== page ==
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a salad topped with walnuts

Walnuts have long been thought of as “brain food” because of their crinkly, brainlike appearance. These delicious nuts also have been used to heal emotions because of their resemblance to the heart. Today, research tells us that both of these beliefs are true!

Food Basics

Grown in temperate climates since 7,000 BC, walnuts come from the world’s oldest food trees. Their wrinkled kernels are off-white with a thin brown skin. The skin is completely edible, but it does have a slightly bitter flavor. The common walnut (also called English or Persian) is the most widely available and has a pleasant, savory flavor and smooth, buttery consistency. Black walnuts, which have a stronger, more distinctive taste, primarily come from wild trees in Missouri. When purchasing shelled walnuts, select those that are firm, plump and crisp, and without cracks and holes.

Nutritional Know-How

Walnuts contain 15 percent protein and 64 percent fat, all of it healthy. Unlike the oil of most other nuts, walnut oil is rich in omega-3 polyunsaturated fatty acids, essential for good functioning of the brain and the immune and cardiovascular systems. Omega-3s have also proven effective at warding off depression, protecting bone health and serving as an anti-inflammatory, helping those with conditions like asthma, rheumatoid arthritis, eczema and psoriasis. One quarter-cup serving of walnuts provides about 90 percent of your body’s daily requirement for omega-3s. Walnuts also offer a powerful dose of other nutrients that help support heart health: antioxidant-rich phenolic compounds like vitamin E, folic acid and healthful monounsaturated fat.

Eat Up!

Whole, raw walnuts are healthiest, but they can also be toasted, pressed for oil, crushed for sauces or pastes, or used to create nut milk.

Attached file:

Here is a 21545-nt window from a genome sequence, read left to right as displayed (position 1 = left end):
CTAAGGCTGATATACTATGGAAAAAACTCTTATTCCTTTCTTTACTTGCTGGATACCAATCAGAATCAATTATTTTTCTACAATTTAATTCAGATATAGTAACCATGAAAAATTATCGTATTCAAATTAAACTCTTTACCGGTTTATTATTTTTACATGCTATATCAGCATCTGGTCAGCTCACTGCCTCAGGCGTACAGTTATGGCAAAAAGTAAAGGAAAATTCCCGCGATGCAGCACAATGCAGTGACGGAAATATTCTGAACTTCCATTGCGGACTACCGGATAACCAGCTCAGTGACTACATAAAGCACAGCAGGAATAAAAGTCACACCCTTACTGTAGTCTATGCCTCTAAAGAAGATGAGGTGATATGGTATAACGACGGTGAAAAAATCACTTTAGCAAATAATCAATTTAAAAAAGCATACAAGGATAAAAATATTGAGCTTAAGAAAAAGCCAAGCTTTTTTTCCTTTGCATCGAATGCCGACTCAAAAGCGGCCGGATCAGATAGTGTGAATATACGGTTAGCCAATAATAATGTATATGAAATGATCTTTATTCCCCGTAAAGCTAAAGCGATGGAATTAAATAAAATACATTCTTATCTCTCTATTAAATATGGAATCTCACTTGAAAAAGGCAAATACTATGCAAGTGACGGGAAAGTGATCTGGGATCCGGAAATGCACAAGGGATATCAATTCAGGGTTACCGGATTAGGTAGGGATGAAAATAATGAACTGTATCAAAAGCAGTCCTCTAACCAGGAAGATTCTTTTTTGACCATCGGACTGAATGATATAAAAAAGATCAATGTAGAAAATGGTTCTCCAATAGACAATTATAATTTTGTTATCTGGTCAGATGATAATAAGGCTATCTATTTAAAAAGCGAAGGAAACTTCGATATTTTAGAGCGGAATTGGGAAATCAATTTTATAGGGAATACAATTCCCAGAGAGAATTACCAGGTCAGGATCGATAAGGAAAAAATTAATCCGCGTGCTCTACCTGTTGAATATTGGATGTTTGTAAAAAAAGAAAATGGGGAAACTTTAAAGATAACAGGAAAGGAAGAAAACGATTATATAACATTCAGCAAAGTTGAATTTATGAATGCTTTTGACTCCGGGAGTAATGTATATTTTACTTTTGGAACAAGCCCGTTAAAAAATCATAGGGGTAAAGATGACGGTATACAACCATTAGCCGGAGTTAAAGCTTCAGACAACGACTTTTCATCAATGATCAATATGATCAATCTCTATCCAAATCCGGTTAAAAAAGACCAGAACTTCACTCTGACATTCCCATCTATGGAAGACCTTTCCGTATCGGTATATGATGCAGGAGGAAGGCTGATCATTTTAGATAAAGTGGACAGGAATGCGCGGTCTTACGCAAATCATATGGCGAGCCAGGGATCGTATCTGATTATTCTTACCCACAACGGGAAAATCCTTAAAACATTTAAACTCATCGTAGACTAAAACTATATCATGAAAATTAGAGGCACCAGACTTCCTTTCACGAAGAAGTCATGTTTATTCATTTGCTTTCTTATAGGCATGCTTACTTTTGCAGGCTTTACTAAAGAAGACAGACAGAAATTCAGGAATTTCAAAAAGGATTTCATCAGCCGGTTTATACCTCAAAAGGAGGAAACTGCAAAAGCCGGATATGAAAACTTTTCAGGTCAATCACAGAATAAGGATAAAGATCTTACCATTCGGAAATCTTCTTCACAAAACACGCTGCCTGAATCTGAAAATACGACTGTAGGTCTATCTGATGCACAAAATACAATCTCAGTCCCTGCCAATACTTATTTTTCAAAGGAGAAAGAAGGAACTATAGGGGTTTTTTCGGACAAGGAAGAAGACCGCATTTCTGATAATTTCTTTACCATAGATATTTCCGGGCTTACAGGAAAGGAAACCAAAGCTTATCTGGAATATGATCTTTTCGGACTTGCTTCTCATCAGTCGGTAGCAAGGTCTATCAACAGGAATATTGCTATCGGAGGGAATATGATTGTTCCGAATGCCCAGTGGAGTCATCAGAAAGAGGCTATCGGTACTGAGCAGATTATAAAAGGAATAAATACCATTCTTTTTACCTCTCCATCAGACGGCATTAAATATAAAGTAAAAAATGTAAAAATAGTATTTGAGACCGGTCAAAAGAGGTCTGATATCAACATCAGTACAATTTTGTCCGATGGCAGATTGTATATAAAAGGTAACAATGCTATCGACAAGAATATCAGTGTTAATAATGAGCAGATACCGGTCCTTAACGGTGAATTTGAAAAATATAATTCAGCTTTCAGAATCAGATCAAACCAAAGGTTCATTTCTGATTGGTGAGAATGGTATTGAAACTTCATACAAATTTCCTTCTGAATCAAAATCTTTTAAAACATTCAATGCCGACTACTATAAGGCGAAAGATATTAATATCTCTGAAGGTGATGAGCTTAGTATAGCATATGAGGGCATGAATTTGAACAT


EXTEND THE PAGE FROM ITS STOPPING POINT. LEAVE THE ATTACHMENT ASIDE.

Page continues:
• Add walnut pieces to smoothies to create a tasty, nutty treat that’s great for breakfast, lunch or snacks. Use whole or chopped on salads, pastas or breakfast cereals.
  • Substitute walnuts in pesto recipes calling for pine nuts. Chop walnuts finely for crusting poultry or fish before sautéing or baking.

Kitchen Tricks

  • Shelled walnuts should be kept in an airtight container and refrigerated or frozen. In the fridge, they’ll last for two to three months; in the freezer, up to one year. Store walnuts in the shell in a cool, dry place for up to three months.
  • Toasting walnuts intensifies their nutty flavor. To toast shelled walnuts, lay them flat on a baking sheet and place in an oven preheated to 160 to 170 degrees F for about 15 to 20 minutes (at higher temperatures, walnuts lose antioxidants and omega-3 fatty acids). Unfortunately, toasting walnuts also increases the bitterness of the skin. So, after toasting, it’s best to remove the skin so you can enjoy the walnut’s clean, rich flavor without any trace of bitterness. Place warm walnuts in a towel and gently rub for about two minutes. Then put the nuts in a colander or sieve and shake away the loose skin.